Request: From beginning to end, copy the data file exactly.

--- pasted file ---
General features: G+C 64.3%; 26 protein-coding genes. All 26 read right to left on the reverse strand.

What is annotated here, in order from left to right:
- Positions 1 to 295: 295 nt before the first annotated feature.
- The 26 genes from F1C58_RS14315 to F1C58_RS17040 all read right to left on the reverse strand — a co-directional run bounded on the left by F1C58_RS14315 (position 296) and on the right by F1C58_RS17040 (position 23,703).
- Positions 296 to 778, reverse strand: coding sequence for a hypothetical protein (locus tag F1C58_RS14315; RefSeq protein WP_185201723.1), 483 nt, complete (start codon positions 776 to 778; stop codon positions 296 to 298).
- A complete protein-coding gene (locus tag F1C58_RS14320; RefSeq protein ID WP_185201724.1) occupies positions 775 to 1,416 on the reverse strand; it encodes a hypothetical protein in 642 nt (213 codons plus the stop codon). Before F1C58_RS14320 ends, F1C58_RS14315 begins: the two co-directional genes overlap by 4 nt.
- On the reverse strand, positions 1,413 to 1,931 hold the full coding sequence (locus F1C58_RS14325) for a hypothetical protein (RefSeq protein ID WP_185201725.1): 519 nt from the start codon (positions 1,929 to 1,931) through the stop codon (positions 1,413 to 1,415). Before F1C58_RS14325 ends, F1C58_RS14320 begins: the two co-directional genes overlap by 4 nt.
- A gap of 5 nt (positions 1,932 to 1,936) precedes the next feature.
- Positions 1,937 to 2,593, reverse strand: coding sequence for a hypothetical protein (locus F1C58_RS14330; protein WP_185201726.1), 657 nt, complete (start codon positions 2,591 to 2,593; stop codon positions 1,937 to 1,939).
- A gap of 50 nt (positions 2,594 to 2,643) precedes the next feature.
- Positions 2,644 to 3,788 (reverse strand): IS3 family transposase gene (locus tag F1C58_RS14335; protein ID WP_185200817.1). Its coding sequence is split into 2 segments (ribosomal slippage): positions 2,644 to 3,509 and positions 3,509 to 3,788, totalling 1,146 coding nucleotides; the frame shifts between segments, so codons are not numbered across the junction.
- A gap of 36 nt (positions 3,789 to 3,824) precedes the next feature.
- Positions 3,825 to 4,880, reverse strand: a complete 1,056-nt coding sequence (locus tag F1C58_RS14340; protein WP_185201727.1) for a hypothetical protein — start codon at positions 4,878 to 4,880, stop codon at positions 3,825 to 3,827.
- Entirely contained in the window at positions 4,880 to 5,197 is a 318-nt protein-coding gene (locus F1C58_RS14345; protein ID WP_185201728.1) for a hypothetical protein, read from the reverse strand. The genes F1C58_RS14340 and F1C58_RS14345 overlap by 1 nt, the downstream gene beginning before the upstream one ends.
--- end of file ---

General features: G+C 64.3%; 26 protein-coding genes. All 26 read right to left on the reverse strand.

What is annotated here, in order from left to right:
- Positions 1 to 295: 295 nt before the first annotated feature.
- The 26 genes from F1C58_RS14315 to F1C58_RS17040 all read right to left on the reverse strand — a co-directional run bounded on the left by F1C58_RS14315 (position 296) and on the right by F1C58_RS17040 (position 23,703).
- Positions 296 to 778, reverse strand: coding sequence for a hypothetical protein (locus tag F1C58_RS14315; RefSeq protein WP_185201723.1), 483 nt, complete (start codon positions 776 to 778; stop codon positions 296 to 298).
- A complete protein-coding gene (locus tag F1C58_RS14320; RefSeq protein ID WP_185201724.1) occupies positions 775 to 1,416 on the reverse strand; it encodes a hypothetical protein in 642 nt (213 codons plus the stop codon). Before F1C58_RS14320 ends, F1C58_RS14315 begins: the two co-directional genes overlap by 4 nt.
- On the reverse strand, positions 1,413 to 1,931 hold the full coding sequence (locus F1C58_RS14325) for a hypothetical protein (RefSeq protein ID WP_185201725.1): 519 nt from the start codon (positions 1,929 to 1,931) through the stop codon (positions 1,413 to 1,415). Before F1C58_RS14325 ends, F1C58_RS14320 begins: the two co-directional genes overlap by 4 nt.
- A gap of 5 nt (positions 1,932 to 1,936) precedes the next feature.
- Positions 1,937 to 2,593, reverse strand: coding sequence for a hypothetical protein (locus F1C58_RS14330; protein WP_185201726.1), 657 nt, complete (start codon positions 2,591 to 2,593; stop codon positions 1,937 to 1,939).
- A gap of 50 nt (positions 2,594 to 2,643) precedes the next feature.
- Positions 2,644 to 3,788 (reverse strand): IS3 family transposase gene (locus tag F1C58_RS14335; protein ID WP_185200817.1). Its coding sequence is split into 2 segments (ribosomal slippage): positions 2,644 to 3,509 and positions 3,509 to 3,788, totalling 1,146 coding nucleotides; the frame shifts between segments, so codons are not numbered across the junction.
- A gap of 36 nt (positions 3,789 to 3,824) precedes the next feature.
- Positions 3,825 to 4,880, reverse strand: a complete 1,056-nt coding sequence (locus tag F1C58_RS14340; protein WP_185201727.1) for a hypothetical protein — start codon at positions 4,878 to 4,880, stop codon at positions 3,825 to 3,827.
- Entirely contained in the window at positions 4,880 to 5,197 is a 318-nt protein-coding gene (locus F1C58_RS14345; protein ID WP_185201728.1) for a hypothetical protein, read from the reverse strand. The genes F1C58_RS14340 and F1C58_RS14345 overlap by 1 nt, the downstream gene beginning before the upstream one ends.